Wednesday, May 11, 2022

The Stellar Metaphor


Consider how a large star ends its life. First its core fuses all of its hydrogen to helium; then fusion stops, its core contracts and heats while its mantle expands; then it starts fusing helium to carbon, and the mantle contracts. Then it runs out of core helium, fusion stops, the core contracts and the mantle expands again. Then it starts fusing carbon to neon, with the same ultimate result. Then neon to magnesium, then magnesium to silicon, then silicon to iron. Each cycle is shorter than the previous one, because each fusion step is less exothermic than the previous. Eventually it stops fusing for good, or it tries to fuse iron. That's fatal, for fusing iron is endothermic: it absorbs instead of releasing heat energy. The core collapses in a fraction of a second, the mantle falls onto it at a good fraction of lightspeed, and rebounds in a star-sized thermonuclear explosion; a supernova.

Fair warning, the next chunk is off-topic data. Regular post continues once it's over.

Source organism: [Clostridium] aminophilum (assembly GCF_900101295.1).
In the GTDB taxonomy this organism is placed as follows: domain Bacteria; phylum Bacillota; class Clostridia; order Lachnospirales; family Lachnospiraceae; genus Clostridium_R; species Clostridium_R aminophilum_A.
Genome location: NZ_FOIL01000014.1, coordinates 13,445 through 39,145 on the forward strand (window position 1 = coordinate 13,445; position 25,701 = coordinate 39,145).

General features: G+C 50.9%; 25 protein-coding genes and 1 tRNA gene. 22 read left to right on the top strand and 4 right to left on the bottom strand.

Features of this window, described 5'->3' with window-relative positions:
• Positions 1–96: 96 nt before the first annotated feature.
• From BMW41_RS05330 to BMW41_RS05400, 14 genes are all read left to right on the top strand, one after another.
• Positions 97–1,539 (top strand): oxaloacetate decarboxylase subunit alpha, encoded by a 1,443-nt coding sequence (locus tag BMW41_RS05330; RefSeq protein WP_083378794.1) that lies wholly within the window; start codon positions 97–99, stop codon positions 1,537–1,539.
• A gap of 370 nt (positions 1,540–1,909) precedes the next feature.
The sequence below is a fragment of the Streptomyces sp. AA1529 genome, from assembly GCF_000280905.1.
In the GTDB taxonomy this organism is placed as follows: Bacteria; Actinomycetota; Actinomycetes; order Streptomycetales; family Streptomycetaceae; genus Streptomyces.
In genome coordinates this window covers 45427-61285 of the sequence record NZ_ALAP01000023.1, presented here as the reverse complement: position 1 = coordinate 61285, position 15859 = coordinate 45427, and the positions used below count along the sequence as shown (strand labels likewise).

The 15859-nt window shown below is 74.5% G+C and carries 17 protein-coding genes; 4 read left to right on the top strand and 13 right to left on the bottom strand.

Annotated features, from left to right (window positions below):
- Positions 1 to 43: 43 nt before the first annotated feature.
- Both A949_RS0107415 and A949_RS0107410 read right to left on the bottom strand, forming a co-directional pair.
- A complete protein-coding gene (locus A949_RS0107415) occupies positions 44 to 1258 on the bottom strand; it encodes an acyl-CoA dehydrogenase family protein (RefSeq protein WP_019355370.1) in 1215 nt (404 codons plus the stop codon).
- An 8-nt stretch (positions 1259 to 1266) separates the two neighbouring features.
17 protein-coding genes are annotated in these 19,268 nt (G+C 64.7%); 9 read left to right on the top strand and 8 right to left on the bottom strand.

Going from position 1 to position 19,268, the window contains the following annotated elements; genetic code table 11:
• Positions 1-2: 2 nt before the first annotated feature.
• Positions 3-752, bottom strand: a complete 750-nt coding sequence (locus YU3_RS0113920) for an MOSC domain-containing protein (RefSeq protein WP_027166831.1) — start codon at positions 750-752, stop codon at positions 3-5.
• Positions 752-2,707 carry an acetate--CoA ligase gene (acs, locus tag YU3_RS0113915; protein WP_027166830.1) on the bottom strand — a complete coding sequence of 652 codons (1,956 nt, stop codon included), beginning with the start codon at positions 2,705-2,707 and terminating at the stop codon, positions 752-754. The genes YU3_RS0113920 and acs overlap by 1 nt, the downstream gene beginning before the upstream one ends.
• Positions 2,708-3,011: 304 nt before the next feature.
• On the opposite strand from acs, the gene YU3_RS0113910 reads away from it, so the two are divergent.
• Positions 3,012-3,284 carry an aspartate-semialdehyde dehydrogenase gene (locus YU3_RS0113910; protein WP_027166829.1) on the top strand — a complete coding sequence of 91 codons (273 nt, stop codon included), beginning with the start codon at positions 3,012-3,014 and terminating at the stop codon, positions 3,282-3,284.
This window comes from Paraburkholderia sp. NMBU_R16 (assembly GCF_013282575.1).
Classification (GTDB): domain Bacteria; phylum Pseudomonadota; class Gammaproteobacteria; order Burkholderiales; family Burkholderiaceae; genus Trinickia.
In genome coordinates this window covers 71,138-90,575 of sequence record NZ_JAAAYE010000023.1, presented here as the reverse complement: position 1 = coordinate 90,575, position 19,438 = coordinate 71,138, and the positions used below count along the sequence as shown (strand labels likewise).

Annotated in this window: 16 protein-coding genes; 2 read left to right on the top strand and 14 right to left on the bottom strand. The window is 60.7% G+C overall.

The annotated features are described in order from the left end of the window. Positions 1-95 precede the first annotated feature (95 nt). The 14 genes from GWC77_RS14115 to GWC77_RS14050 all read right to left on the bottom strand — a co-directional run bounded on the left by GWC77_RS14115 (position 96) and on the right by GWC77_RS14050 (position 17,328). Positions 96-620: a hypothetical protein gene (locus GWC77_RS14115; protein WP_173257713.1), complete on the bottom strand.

By analogy... the "core" of a large society (a.k.a. the top) staves off collapse by monetizing ideas. It runs out of good ideas to monetize; then it monetizes by centralization; then it restabilizes by monetizing worse ideas. It runs out of those, resumes centralization, starts to monetize even worse ideas; and so on, until it tries to monetize money-losing ideas. Collapse comes quickly, triggering an enormous monetization that wrecks everything. The periphery of the society is blown far away; and the "core" becomes some sort of collapsed remnant: either the equivalent of a neutron star, held aloft only by its degeneracy; or worse, the equivalent of a black hole, a region of inescapable darkness whose core is heavy and twisted enough to break all known laws.


I call the above paragraph the Stellar Metaphor. I don't know how accurate it is; but if it is, then I'd rather be an ion in the periphery than in the core. You endure an inferno but avoid the pit.


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